Intel announces Broadwell Core family plans

January 5, 2015 | 15:56

Tags: #14nm #broadwell #core #core-i3 #core-i5 #core-i7 #intel-iris #processor

Companies: #haswell #intel

Intel has announced its plans for fifth-generation Broadwell Core processors for desktop and laptop systems, following its partial launch in the Core-M family late last year.

In a briefing with press, Intel claimed that the move from the current-generation Haswell microarchitecture to Broadwell will be the 'fastest transition in Intel's history.' The launch is described as 'full line-up' with Intel's varying hardware partners promising machines based on everything from Broadwell-based Celerons up to Core-i7 chips at launch for both the consumer and corporate markets. Additional launches will, Intel has promised, take place throughout the year, culminating in late-2015 with the release of laptops featuring the top-end Intel Iris embedded graphics processing hardware and support for the company's wireless gigabit networking standard.

Describing itself as 'on track for a healthy 14nm [process node] ramp,' the company claims to have put its production problems behind it with no issues expected for mass production of mainstream Broadwell parts. Both desktop and laptop processors have been announced by the company: a family of 15W ultra-low-power variants starts with the Celeron 3205U and its dual-1.5GHz cores and Intel HD Graphics and tops out with the Core i7-5650U with two 2.2GHz cores, Intel HD Graphics 6000 and HyperThreading support; for those with higher power demands, the 28W family starts with the Core i3-5157U with two 2.5GHz cores, Iris Graphics 6100 and HyperThreading, and tops out at the Core i7-5557U with two 3.1GHz cores, the same graphics cores with a tweaked upper frequency limit and HyperThreading.

Details of the desktop variants, which will be available in thermal design profiles (TDPs) up to 45W initially, have yet to be released. Each Core-family model will additionally include an integrated digital signal processor (DSP) core, building on the simple MP3/AAC I2S codec featured in the Haswell family with additional support for Waves and DTS post-processing and wake-on-voice - tying in to the company's plans for OEMs to licence Siri-style voice recognition technology.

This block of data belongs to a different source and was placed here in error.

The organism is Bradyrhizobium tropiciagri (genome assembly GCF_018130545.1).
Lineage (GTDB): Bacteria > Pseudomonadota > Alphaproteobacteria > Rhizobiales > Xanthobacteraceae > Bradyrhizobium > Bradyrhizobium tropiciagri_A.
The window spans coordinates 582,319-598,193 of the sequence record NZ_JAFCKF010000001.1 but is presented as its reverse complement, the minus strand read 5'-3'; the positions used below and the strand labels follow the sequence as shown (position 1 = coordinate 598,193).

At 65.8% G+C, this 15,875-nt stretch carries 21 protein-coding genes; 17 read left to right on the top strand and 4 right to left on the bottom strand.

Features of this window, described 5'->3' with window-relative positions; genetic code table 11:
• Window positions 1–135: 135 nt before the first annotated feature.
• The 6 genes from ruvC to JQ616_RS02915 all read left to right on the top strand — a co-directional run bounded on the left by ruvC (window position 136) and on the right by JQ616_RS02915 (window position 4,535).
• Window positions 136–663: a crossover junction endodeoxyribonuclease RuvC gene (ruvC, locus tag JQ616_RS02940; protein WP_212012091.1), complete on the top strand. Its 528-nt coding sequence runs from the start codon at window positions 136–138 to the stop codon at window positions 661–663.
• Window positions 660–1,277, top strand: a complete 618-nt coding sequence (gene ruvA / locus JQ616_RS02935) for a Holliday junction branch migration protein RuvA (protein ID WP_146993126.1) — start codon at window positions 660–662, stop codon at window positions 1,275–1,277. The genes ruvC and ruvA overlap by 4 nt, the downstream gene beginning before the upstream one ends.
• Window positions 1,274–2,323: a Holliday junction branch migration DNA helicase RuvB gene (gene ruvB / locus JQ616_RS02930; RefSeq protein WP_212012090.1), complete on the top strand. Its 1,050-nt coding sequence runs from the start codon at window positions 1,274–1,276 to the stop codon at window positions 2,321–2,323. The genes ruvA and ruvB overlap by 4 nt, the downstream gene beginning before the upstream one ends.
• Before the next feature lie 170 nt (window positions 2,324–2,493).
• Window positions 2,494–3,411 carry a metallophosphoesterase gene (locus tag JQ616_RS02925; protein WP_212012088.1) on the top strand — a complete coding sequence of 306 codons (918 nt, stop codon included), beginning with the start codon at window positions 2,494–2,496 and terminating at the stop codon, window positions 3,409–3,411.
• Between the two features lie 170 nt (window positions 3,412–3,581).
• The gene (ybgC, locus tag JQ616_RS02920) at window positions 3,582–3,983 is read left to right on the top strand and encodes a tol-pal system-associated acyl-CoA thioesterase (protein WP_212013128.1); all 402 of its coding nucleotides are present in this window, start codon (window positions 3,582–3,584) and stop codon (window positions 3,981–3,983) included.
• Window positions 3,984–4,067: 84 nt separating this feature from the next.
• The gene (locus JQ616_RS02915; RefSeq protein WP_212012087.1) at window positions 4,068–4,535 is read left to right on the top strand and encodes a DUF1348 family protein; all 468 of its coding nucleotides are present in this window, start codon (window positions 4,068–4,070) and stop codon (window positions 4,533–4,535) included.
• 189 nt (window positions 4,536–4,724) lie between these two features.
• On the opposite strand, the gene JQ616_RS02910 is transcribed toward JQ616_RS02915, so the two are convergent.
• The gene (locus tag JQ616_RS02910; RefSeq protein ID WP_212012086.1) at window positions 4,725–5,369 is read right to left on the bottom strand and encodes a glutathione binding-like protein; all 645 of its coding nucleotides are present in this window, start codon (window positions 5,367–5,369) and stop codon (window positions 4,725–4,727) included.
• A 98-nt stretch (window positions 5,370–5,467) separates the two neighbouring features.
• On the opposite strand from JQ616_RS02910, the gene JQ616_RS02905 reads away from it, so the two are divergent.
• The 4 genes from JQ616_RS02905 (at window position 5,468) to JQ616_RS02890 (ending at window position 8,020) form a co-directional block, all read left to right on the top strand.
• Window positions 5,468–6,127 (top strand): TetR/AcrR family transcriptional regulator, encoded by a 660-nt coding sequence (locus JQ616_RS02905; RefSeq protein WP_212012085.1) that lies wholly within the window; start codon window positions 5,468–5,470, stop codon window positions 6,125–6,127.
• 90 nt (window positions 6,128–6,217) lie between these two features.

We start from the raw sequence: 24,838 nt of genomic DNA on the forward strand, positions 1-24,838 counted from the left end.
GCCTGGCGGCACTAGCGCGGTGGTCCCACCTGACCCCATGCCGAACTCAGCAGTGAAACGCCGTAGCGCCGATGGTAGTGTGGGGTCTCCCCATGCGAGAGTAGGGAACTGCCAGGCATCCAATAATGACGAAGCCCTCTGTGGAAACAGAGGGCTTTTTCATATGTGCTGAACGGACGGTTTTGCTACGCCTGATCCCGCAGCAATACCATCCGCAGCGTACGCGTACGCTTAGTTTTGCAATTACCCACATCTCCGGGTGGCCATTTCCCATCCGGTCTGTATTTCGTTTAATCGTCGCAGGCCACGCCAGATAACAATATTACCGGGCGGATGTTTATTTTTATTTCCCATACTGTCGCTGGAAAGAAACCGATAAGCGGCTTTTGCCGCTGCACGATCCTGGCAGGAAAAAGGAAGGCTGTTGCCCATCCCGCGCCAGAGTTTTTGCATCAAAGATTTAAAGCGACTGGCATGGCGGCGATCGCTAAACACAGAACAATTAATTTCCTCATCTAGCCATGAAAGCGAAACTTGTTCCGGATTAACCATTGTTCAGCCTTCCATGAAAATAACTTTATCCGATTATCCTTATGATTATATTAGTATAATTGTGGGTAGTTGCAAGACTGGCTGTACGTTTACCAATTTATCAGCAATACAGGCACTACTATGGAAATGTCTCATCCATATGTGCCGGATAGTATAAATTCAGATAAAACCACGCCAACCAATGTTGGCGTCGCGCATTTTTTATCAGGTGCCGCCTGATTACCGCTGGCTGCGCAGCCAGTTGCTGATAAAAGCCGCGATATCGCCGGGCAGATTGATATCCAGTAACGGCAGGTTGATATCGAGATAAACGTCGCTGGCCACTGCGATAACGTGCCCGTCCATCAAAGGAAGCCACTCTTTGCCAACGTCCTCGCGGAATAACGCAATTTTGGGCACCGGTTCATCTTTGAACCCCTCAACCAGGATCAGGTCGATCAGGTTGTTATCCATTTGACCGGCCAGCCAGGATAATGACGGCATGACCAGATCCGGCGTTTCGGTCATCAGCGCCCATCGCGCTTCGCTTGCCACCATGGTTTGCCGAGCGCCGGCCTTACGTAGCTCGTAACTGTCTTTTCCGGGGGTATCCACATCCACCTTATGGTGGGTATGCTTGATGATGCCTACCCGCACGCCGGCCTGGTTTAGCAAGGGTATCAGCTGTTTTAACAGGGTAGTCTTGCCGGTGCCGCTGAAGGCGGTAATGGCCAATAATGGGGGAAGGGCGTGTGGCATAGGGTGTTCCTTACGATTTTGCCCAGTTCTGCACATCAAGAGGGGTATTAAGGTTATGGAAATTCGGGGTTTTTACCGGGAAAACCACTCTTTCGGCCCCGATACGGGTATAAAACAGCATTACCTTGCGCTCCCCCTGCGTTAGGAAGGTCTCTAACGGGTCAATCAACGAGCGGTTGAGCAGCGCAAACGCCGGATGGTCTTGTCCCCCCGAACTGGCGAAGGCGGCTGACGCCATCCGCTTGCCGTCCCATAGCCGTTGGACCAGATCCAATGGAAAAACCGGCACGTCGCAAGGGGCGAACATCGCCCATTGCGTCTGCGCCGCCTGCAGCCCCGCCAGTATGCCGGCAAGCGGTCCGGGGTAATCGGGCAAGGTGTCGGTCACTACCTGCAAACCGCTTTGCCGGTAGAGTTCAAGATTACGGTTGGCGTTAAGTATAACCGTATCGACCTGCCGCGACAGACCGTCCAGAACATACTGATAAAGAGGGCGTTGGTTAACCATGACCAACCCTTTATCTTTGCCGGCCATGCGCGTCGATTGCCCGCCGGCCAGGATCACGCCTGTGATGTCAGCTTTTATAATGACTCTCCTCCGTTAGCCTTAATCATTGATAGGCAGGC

Intel has made some bold claims for its latest chips: in its press briefing, the company claimed thast the Core i7-5600U offers 22 per cent improved 3D graphics performance, 50 per cent faster video conversion and up to 1.5 hours of usage per charge compared to the Haswell-based Core-i7-4600U it replaces. For small form factor customers, another major benefit can be found in the die itself: the switch to a 14nm process size means a 37 per cent decrease in die size from 131mm² to 82mm² - despite a rise in the number of transistors from 960 million to 1.3 billion.

The new chips are to be joined by Intel's latest wireless hardware, the Wireless-AC 7265 module. According to the company's internal testing, this M.2 1216 module provides a 50 per cent idle and 30 per cent active power reduction and 15 per cent better peak data throughput along with lengthened range and improved reliability.

Pricing for machines based around the new parts, as well as retail availability of the desktop processor variants, has yet to be confirmed with more information expected from Intel and its partners during the Consumer Electronics Show in Las Vegas.
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